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. Last Updated: 07/27/2016

Investment Funds: Sorting Out the Maze

It is difficult to watch Russian television these days without being hit by a barrage of advertisements entreating you to invest your privatization vouchers in an investment fund - Peter the Great, Moscow Property, First Voucher and Almaz Neft Zoloto are among the most prolific advertisers.

With Privatization Committee Chairman Anatoly Chubai's recent announcement that some of the stringent restrictions on the activities of investment funds will most likely be lifted very soon, the legal basis, activities and current restrictions of such funds has become a topic of great interest to all types of investors.

Investment funds are less than a year old in Russia. Their legal basis is the presidential decree "On Measures to Organize a Securities Market in the Process of Privatization of State- and Municipally Owned Enterprises".

The decree provides for two types of funds - investment funds and special voucher investment funds, or, simply, voucher funds.

Basically, the funds collect assets of various kinds from the public and invest them in shares of companies in the process of privatization and into already privatized companies.

The voucher funds, in particular, are designed to enable Russian citizens to acquire a stake in diverse Russian companies with their privatization vouchers.

Both sorts of funds must be Russian joint-stock companies in form, and are therefore subject to the regulations of Decree No. 601 "On Joint-Stock Companies", which outline the specific procedure for establishing and operating, respectively, investment funds and voucher funds.

Specifically, each fund is required to include a statement in its charter which declares the principal directions, purposes and restrictions applicable to the fund's investment operations and the limit number, maximum or minimum, of shares of its charter capital that may be invested in different kinds of securities (an "investment declaration").

While the highest executive body of the fund, is the General Meeting of the Shareholders, and the Board of Directors between such meetings, the fund must enter into a management agreement with a manager, who executes the investments of the fund. The manager is allowed to purchase and sell securities independently, as long as the investments are in accordance with the above investment declaration. Managers must be specially trained and licensed.

In amassing the charter capital of either type of fund, contributions may be in cash assets, securities or real estate.

A voucher fund can also accept privatization investment vouchers as a contribution to its charter capital.

Another difference between the two types of funds is that an investment fund may be of the closed or open type; a voucher fund may only be of the closed type. This restricts a voucher fund in that it may only issue non-redeemable securities, while an investment fund has the choice to issue redeemable securities through the open option. In other words, investors can obtain money from voucher funds only through dividends.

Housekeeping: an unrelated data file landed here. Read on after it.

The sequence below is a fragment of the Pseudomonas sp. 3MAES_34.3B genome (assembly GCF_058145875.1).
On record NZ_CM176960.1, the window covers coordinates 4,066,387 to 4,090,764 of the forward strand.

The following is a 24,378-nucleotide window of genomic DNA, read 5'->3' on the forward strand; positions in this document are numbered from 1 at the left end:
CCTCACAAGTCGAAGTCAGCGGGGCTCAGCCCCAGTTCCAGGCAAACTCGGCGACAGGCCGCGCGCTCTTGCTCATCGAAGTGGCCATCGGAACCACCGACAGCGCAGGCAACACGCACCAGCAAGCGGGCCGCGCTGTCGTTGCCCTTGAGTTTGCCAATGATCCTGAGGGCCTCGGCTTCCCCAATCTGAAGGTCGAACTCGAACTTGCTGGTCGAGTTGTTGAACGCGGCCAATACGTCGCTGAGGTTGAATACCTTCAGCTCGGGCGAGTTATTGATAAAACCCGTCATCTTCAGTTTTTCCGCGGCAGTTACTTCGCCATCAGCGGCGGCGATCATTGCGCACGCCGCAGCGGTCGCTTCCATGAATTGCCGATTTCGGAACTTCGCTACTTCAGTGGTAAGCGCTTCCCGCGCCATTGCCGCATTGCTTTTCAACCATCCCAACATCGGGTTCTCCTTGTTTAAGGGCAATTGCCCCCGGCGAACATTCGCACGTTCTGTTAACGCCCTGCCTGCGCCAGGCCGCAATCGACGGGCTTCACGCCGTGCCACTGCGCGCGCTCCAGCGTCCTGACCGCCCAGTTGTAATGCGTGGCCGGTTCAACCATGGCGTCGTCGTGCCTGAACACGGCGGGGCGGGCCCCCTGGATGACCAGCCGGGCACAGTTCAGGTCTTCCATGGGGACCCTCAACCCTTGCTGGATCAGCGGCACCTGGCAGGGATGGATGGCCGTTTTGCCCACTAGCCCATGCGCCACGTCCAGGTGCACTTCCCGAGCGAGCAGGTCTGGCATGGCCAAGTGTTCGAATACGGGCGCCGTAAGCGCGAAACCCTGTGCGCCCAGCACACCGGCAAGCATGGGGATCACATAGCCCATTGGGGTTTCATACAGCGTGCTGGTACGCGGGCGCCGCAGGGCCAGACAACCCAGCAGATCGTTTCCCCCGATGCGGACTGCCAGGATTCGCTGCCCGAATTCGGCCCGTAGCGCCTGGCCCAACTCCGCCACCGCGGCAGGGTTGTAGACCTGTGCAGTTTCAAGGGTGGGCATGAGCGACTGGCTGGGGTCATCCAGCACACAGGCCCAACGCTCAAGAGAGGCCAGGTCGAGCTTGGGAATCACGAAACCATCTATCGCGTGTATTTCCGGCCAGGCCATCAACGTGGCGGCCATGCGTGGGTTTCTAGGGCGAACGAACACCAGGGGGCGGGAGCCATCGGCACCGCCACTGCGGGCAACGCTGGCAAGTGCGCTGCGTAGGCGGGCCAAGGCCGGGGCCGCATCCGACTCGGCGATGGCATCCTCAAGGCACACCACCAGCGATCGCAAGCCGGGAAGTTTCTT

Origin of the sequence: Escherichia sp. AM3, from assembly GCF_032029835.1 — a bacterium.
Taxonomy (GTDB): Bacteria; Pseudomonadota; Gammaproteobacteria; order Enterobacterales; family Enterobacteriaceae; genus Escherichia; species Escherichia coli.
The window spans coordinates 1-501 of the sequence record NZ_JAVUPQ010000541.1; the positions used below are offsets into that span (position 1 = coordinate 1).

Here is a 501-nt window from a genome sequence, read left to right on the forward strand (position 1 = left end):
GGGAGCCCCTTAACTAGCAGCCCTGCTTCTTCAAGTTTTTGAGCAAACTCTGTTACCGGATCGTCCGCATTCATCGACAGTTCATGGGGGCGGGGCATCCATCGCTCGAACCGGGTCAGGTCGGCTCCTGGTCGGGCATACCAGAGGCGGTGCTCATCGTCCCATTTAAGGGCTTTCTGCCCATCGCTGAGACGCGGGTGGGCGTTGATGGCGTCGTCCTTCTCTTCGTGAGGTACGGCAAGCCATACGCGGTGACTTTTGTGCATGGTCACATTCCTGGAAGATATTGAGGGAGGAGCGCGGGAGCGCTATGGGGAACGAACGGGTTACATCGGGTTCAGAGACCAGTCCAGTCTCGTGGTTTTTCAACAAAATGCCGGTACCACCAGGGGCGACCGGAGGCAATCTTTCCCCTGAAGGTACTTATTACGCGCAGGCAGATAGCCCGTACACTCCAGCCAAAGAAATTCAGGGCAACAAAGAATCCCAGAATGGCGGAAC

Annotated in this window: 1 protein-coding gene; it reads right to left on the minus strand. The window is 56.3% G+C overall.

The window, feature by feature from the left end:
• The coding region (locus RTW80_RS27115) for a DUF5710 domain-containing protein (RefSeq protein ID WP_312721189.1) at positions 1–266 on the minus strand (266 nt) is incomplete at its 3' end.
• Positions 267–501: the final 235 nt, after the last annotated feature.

Supervision of the two types of funds is also slightly different. Investment funds must be registered and licensed by the Russian Federation Finance Ministry and voucher funds must be registered and licensed by the Russian Property Management Committee.

The regulations place several restrictions on investments by both sorts of funds in an effort to prohibit risky investments and protect the viability of the fund's activities. For example, a fund may not:

oinvest in assets other than securities;

oinvest in securities of unlimited liability enterprises;

oinvest in securities of companies affiliated with the fund;

oagree to sell securities that it does not own or have the right to purchase;


oissue any guarantees or enter into any mortgage transactions.

In addition, the regulations also include several restrictions which are designed to ensure that funds minimize the risk of a bad investment by carrying a diverse portfolio.

Specifically, funds are prohibited from investing more than 5 percent of their net assets in securities of a single company.

Moreover, the regulations attempt to limit the ability of an individual fund to attain a controlling interest of any enterprise. A a fund may not acquire more than 10 percent of the voting shares of any joint-stock company.

To prevent a few funds from amassing too many privatization vouchers, an individual voucher fund is prohibited from acquiring or having among its assets more than 5 percent of the total number of privatization vouchers.

The funds have attracted significant voucher investment from the public, and have made highly publicized investment in such enterprises as the Kosmos and Minsk Hotels, and the Zil auto works. With the expected easing of restrictions on the fund's activities, it is likely that funds will take an even more active role in the share sales scheduled for privatized enterprises in upcoming months.

Carol Patterson is a partner with the Moscow office of the law firm Baker & McKenzie.